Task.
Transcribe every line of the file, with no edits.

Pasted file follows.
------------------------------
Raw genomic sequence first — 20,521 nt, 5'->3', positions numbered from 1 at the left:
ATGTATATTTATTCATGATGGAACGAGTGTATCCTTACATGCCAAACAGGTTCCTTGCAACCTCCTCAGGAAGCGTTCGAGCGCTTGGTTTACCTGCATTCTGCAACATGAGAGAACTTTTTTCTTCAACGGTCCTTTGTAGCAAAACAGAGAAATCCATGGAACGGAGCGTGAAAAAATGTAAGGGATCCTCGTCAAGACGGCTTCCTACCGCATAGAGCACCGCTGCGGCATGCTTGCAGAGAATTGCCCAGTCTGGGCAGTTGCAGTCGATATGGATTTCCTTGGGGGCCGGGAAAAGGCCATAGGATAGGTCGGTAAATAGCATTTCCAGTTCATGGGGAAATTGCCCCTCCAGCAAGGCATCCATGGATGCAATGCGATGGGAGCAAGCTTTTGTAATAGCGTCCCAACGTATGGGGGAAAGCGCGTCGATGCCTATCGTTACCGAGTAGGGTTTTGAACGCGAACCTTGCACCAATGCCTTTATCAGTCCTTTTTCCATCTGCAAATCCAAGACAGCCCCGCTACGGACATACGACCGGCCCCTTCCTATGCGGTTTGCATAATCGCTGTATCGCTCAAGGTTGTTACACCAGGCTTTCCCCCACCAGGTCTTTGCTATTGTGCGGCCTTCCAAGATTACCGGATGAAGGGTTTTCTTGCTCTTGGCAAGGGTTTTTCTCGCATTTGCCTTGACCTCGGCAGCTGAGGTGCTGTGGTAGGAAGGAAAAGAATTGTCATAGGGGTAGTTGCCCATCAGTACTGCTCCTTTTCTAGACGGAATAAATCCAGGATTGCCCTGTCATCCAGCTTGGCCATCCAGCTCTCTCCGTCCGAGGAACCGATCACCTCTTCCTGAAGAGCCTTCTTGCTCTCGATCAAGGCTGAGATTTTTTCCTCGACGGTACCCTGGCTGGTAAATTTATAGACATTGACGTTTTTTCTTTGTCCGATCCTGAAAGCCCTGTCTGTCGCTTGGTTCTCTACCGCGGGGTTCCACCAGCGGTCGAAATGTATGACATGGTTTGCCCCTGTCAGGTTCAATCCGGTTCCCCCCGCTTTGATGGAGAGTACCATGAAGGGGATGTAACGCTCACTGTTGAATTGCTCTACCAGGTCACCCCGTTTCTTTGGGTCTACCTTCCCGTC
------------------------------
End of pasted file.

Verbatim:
Raw genomic sequence first — 20,521 nt, 5'->3', positions numbered from 1 at the left:
ATGTATATTTATTCATGATGGAACGAGTGTATCCTTACATGCCAAACAGGTTCCTTGCAACCTCCTCAGGAAGCGTTCGAGCGCTTGGTTTACCTGCATTCTGCAACATGAGAGAACTTTTTTCTTCAACGGTCCTTTGTAGCAAAACAGAGAAATCCATGGAACGGAGCGTGAAAAAATGTAAGGGATCCTCGTCAAGACGGCTTCCTACCGCATAGAGCACCGCTGCGGCATGCTTGCAGAGAATTGCCCAGTCTGGGCAGTTGCAGTCGATATGGATTTCCTTGGGGGCCGGGAAAAGGCCATAGGATAGGTCGGTAAATAGCATTTCCAGTTCATGGGGAAATTGCCCCTCCAGCAAGGCATCCATGGATGCAATGCGATGGGAGCAAGCTTTTGTAATAGCGTCCCAACGTATGGGGGAAAGCGCGTCGATGCCTATCGTTACCGAGTAGGGTTTTGAACGCGAACCTTGCACCAATGCCTTTATCAGTCCTTTTTCCATCTGCAAATCCAAGACAGCCCCGCTACGGACATACGACCGGCCCCTTCCTATGCGGTTTGCATAATCGCTGTATCGCTCAAGGTTGTTACACCAGGCTTTCCCCCACCAGGTCTTTGCTATTGTGCGGCCTTCCAAGATTACCGGATGAAGGGTTTTCTTGCTCTTGGCAAGGGTTTTTCTCGCATTTGCCTTGACCTCGGCAGCTGAGGTGCTGTGGTAGGAAGGAAAAGAATTGTCATAGGGGTAGTTGCCCATCAGTACTGCTCCTTTTCTAGACGGAATAAATCCAGGATTGCCCTGTCATCCAGCTTGGCCATCCAGCTCTCTCCGTCCGAGGAACCGATCACCTCTTCCTGAAGAGCCTTCTTGCTCTCGATCAAGGCTGAGATTTTTTCCTCGACGGTACCCTGGCTGGTAAATTTATAGACATTGACGTTTTTTCTTTGTCCGATCCTGAAAGCCCTGTCTGTCGCTTGGTTCTCTACCGCGGGGTTCCACCAGCGGTCGAAATGTATGACATGGTTTGCCCCTGTCAGGTTCAATCCGGTTCCCCCCGCTTTGATGGAGAGTACCATGAAGGGGATGTAACGCTCACTGTTGAATTGCTCTACCAGGTCACCCCGTTTCTTTGGGTCTACCTTCCCGTC